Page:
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The Rogers Order: Appeals Court Clarifies Standards for Rogers Guardianship Decisions

By Harry S. Margolis


A recent Massachusetts Appeals Court case clarifies the law around the administration of antipsychotic medications to individuals under guardianship pursuant to Rogers determinations. In accordance with the Rogers guardianship case, guardians may order the administration of antipsychotic drugs only after a so-called “substituted judgment” determination that the person under guardianship, were she competent, would agree to take the medication.

In other words, the question is not what is in the individual’s best interest. Instead, the goal of the proceeding is to preserve the individual’s right to self-determination and in effect to make her own health care decisions.

In the case of Guardianship of A.R. (Mass. App. Ct. 20-P-2, March 24, 2021), A.R. appeals the determination by a probate court judge in 2016 that he would take the medication, Invega Sustenna, if he were able to make the decision himself. He also challenges the underlying guardianship and the admission of certain evidence at trial.

The Evidence: Medical Certificate is Excludable

At trial, A.R. moved to exclude the medical certificate describing his diagnosis and proposed treatment plan as well as portions of certain other exhibits that he argued were hearsay.

At trial, the sole witness to testify was A.R.’s treating psychiatrist, Dr. Miriam Goodman. While she had treated A.R. for many years, she had not seen much of him in the time immediately before the trial due to A.R.’s lack of cooperation. She testified to her opinion that A.R. suffered from schizophrenia and that “A.R. does not have the ability to provide informed consent to treatment for his mental illness as he is unable to weigh the risks and benefits of treatment.”

The Appeals Court here agrees that the medical certificate and the other contested documents should not be admitted as evidence in this matter. While the guardianship rules require the filing of a medical certificate, that does not make it acceptable as evidence. The Department of Mental Health in its argument that the medical certificate should be admissible as evidence,

conflates the filing requirement that the petition with the petitioner’s burden at trial. A requirement that the petition must be filed with a medical certificate does not, ipso facto, mean the document is admissible.

So the medical certificate is not acceptable as evidence in this case. However, the Appeals Court does say that it may be acceptable in those cases where “counsel for the incapacitated person does not object to its use.”

Expert’s Testimony Justifies Guardianship

Nevertheless, the Appeals Court agrees with Dr. Goodman’s qualification as an expert and gives credits her testimony. It accepts the judge’s finding based on Dr. Goodman’s testimony that “A.R. is not capable of caring for himself without a limited guardianship because he suffers from schizophrenia — a major mental illness that impairs his thought process and causes him to experience delusional thinking.”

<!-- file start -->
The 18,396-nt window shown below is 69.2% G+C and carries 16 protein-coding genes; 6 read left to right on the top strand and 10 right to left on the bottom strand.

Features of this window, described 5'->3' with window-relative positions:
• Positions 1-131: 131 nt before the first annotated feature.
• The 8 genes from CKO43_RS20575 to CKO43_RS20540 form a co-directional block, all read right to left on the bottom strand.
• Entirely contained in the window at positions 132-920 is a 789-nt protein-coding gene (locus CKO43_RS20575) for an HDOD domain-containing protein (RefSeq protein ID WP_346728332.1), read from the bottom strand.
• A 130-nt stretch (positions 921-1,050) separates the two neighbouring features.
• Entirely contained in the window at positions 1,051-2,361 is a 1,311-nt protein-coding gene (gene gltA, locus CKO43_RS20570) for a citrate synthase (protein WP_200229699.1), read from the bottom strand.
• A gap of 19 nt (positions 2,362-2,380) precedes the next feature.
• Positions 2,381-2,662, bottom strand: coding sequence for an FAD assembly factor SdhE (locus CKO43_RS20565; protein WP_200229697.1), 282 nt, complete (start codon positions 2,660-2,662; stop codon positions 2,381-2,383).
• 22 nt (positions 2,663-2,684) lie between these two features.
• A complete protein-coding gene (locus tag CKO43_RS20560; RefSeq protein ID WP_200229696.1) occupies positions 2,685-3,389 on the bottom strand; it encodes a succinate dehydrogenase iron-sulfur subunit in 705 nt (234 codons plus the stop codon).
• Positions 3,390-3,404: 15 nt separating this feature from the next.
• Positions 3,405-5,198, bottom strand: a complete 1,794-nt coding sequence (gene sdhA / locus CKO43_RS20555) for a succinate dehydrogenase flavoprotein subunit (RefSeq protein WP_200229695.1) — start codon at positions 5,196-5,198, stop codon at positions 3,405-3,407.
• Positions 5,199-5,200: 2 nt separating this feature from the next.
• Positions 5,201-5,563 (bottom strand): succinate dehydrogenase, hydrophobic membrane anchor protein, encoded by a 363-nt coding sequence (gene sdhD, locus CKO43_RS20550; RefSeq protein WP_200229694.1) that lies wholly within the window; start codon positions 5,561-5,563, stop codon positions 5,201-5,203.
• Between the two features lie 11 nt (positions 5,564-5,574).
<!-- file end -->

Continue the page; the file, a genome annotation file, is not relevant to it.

Statement of Substituted Judgment Standard

But then we come to the question of substituted judgment. First, the Appeals Court states that the issue is moot since the Rogers order expired on November 26, 2019. But then it considers it in order to provide guidance in case the issue comes up again. First, it recites the standard:

   In a substituted judgment determination, a judge must ascertain what a person would choose if he were competent. [Cites omitted.] The determination is subjective rather than objective and requires consideration of a person’s values and preferences. [Cite omitted.] Several factors guide this determination: (1) a person’s expressed preferences; (2) his religious convictions; (3) the impact on his family; (4) the probability of adverse side effects from treatment; (5) his prognosis with treatment; and (6) his prognosis without treatment. [Cite omitted.]

Appeals Court Disagrees with Probate Court’s Substituted Judgment Decision

In considering these factors, the Appeals Court notes that A.R. voluntarily takes Prolixin, an oral antipsychotic medication, but objects to Invega Sustenna, an injectable medication because it makes him dizzy.

Here, the admissible evidence tended to establish that A.R. had the present capacity
to weigh the risks and benefits of certain medications and to make informed treatment decisions related thereto. This is underscored by A.R.’s choice to refuse Invega Sustenna because of its side effects, while simultaneously voluntarily taking
Prolixin. In sum, Dr. Goodman’s testimony alone was insufficient to meet the department’s burden, . . .

But the Appeals Court says, the Department of Mental Health can always come back to court if A.R.’s mental health deteriorates or he refuses to take Prolixin.

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